December's iPhone 5 Sales Beat Samsung's Total Mobile Phone Sales in Taiwan
Is There More to Apple's Move to Sell 28 Cent Songs in India?

Samsung Demands Access to Apple's iOS 6 Source Code in Notification Lawsuit in Korea

T 01 - Patently Informative
In late December, we reported that the Korean online news site iNews24 reported that Samsung had brought a lawsuit against Apple over their use of their new iOS Notification feature. No other details were available at that time. Well, today the case is making headlines in Korea and it's a doozy. Samsung is demanding that Apple give up its iOS 6 source-code.


According to the Korean news, Samsung Electronics claimed Friday it should be able to access Apple's software source code to confirm whether or not its technology patents were infringed upon in the latest i0S 6 operating system powering iPhones and iPads.


Apple has denied the request of its Korean rival, calling it ridiculous. Both Motorola and Google have also asked for the source code to be supplied but to no avail. Samsung claims that Apple's i0S 6 borrowed from one of its software patents without consent. Apple strongly disagrees.


According to officials from the Seoul Central District Court, Samsung's legal representatives argued Thursday that it would be impossible to confirm whether its patent has been infringed on or not without Apple providing the source code.


Apple representatives countered furiously and denounced the demand as "insane."


"It doesn't' make any sense. Samsung is saying that we should give up protecting our most important data,"' court officials recalled Apple lawyers as saying. The court requested Apple to have its software designers and engineers testify, but Apple reportedly refused.


"The court has yet to decide whether to accept Samsung's request," a court official told The Korea Times, requesting anonymity.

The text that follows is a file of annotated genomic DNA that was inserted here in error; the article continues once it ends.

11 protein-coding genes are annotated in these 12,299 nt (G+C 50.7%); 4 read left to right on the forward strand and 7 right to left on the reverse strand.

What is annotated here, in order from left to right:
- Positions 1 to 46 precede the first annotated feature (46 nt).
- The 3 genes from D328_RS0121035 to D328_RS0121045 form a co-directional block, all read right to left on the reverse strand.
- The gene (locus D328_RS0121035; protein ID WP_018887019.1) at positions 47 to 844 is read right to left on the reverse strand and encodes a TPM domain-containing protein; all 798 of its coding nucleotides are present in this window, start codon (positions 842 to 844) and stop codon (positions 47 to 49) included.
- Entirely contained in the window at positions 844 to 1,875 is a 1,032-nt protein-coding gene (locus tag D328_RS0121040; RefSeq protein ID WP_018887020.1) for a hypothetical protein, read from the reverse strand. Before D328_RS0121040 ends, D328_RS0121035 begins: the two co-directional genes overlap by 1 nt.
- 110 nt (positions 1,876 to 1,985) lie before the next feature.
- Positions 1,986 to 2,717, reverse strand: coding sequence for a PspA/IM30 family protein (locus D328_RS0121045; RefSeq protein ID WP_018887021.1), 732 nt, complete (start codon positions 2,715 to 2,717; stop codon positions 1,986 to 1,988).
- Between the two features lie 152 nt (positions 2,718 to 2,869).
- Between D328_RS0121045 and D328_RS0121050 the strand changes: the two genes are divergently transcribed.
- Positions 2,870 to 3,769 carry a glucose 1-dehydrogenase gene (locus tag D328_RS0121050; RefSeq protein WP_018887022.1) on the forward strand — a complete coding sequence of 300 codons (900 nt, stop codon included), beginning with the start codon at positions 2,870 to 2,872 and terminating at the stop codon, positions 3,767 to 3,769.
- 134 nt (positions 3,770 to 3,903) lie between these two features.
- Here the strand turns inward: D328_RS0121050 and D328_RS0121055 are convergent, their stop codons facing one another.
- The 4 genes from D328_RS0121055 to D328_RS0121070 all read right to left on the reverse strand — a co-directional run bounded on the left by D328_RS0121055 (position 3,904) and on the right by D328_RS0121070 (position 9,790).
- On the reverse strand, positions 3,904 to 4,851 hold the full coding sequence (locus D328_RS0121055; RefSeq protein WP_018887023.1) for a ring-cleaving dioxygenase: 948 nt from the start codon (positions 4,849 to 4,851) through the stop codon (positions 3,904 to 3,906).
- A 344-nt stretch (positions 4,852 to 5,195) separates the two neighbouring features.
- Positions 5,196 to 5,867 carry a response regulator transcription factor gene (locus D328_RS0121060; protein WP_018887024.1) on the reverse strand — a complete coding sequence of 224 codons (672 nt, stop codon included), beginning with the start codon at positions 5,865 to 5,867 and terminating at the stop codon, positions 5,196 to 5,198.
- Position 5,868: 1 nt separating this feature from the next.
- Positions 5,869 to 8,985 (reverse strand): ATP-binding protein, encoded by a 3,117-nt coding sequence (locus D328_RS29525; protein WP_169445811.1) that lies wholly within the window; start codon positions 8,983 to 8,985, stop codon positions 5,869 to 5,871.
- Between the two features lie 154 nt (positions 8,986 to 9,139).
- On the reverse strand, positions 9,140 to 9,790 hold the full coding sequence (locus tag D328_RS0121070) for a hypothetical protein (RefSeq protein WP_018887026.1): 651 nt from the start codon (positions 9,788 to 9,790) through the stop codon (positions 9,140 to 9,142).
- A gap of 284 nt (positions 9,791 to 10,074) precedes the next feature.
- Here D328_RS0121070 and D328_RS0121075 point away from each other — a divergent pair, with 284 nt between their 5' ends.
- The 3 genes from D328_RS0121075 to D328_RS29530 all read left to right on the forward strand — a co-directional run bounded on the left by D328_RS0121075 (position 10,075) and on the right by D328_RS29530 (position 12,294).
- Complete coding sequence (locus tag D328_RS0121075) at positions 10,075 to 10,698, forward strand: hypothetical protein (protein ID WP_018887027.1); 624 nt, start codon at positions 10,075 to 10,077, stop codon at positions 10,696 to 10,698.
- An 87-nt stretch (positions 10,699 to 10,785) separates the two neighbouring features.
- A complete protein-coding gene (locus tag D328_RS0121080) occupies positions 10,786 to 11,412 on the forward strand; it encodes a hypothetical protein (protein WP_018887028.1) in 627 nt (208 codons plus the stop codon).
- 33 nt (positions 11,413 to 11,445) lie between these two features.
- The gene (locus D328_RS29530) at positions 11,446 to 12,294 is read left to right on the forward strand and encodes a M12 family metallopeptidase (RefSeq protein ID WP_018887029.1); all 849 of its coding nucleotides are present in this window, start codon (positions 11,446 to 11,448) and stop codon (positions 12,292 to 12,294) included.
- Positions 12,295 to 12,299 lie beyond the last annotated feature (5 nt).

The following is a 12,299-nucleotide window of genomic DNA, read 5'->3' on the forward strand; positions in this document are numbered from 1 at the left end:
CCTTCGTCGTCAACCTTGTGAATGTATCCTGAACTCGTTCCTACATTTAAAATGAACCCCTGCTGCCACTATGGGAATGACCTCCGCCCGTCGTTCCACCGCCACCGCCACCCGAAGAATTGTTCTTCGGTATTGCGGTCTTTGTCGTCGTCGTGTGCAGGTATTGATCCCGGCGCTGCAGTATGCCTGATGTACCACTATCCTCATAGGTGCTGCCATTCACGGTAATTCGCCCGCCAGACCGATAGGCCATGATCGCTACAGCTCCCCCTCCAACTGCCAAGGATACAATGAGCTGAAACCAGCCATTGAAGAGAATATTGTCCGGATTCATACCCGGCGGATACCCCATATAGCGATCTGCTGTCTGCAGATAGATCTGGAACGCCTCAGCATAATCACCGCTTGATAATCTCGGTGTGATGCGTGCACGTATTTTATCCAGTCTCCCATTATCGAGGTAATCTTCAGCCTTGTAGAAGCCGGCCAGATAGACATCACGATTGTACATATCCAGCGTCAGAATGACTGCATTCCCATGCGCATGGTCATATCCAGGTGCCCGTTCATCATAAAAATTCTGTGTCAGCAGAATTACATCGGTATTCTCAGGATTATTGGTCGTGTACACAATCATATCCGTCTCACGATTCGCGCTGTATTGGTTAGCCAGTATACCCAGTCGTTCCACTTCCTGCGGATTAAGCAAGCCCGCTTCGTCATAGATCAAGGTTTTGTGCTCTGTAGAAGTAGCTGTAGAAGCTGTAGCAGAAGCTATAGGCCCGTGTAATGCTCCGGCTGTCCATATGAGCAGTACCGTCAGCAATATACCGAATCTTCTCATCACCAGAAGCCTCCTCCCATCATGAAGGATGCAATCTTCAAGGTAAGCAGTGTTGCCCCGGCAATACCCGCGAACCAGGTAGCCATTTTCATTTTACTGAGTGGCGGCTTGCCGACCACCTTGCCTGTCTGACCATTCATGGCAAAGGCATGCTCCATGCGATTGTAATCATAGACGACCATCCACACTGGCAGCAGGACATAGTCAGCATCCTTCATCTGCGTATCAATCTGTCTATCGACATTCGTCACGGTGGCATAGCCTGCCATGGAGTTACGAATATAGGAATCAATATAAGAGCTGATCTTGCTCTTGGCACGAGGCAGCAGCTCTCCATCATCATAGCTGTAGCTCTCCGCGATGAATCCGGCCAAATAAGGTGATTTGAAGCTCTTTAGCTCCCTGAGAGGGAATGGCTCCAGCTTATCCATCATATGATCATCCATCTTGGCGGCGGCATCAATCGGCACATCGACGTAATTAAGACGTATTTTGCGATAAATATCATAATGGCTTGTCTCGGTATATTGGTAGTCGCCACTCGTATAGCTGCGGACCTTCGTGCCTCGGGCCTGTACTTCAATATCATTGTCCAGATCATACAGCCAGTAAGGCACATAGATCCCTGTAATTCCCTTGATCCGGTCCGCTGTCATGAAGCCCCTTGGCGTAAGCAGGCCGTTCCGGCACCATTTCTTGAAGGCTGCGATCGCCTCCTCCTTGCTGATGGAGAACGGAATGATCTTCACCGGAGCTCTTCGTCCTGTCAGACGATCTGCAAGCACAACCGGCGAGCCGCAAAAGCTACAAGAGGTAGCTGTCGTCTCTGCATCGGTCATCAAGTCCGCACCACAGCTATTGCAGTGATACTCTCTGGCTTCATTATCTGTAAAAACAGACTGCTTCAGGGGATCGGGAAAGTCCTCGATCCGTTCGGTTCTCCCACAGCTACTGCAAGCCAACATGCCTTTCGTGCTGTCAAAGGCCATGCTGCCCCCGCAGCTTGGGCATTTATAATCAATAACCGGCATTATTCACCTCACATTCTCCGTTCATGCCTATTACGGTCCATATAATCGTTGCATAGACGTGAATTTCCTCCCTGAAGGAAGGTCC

The software technology Samsung claims to have been infringed are related to the function that allows iPhone users to check updated messages, weather information and schedules by swiping the upper-end of the screen.


The Korean company said it registered the patent in November 2006 and the feature was first adopted in mobile devices powered by Google's Android operating system, including Samsung's Galaxy smartphones and tablets. The function was enabled on Apple devices in 2011 following an iOS upgrade.  


It was widely held that Samsung was hiding behind Google's Notification patent that was granted to them last November. Now we see that Google had actually adopted a Samsung patent regarding notifications on Android, or at least in-part. 


"Apple lawyers said that the issue was a complicated technical matter but nonetheless accused Samsung of claiming ownership of a technology that was already widely in use," said the court official.


It's obvious to most that Apple's notification system is better than Android's implementation. The  very notion that Apple has stolen code from Samsung is ludicrous. There's no doubt that Apple took the concept from Android but those like BGR make it clear that Apple vastly improved upon this concept well beyond any other notification system.


Considering that Samsung edged Apple out for smartphone sales leadership this past quarter, it would appear that they would now love to get their hands on Apple's Crown Jewel, iOS 6. One has to question whether this is a strategic move dreamt up by Samsung alone or in collusion with Google.  


When visiting Samsung in Korea last September, Google's Eric Schmidt had a lot to say about their patent war with Apple. In one quote from our September report Schmidt stated that "Literally patent wars prevent choice, prevent innovation and I think that is very bad. We are obviously working through that and trying to make sure we stay on the right side of these issues. So ultimately Google stands for innovation as opposed to patent wars." Yet when it comes to suing Apple over notifications, big mouth Schmidt is nowhere to be found.



T 02 - Patently Informative Break Bar


About Comments: Patently Apple reserves the right to post, dismiss or edit comments.  




The comments to this entry are closed.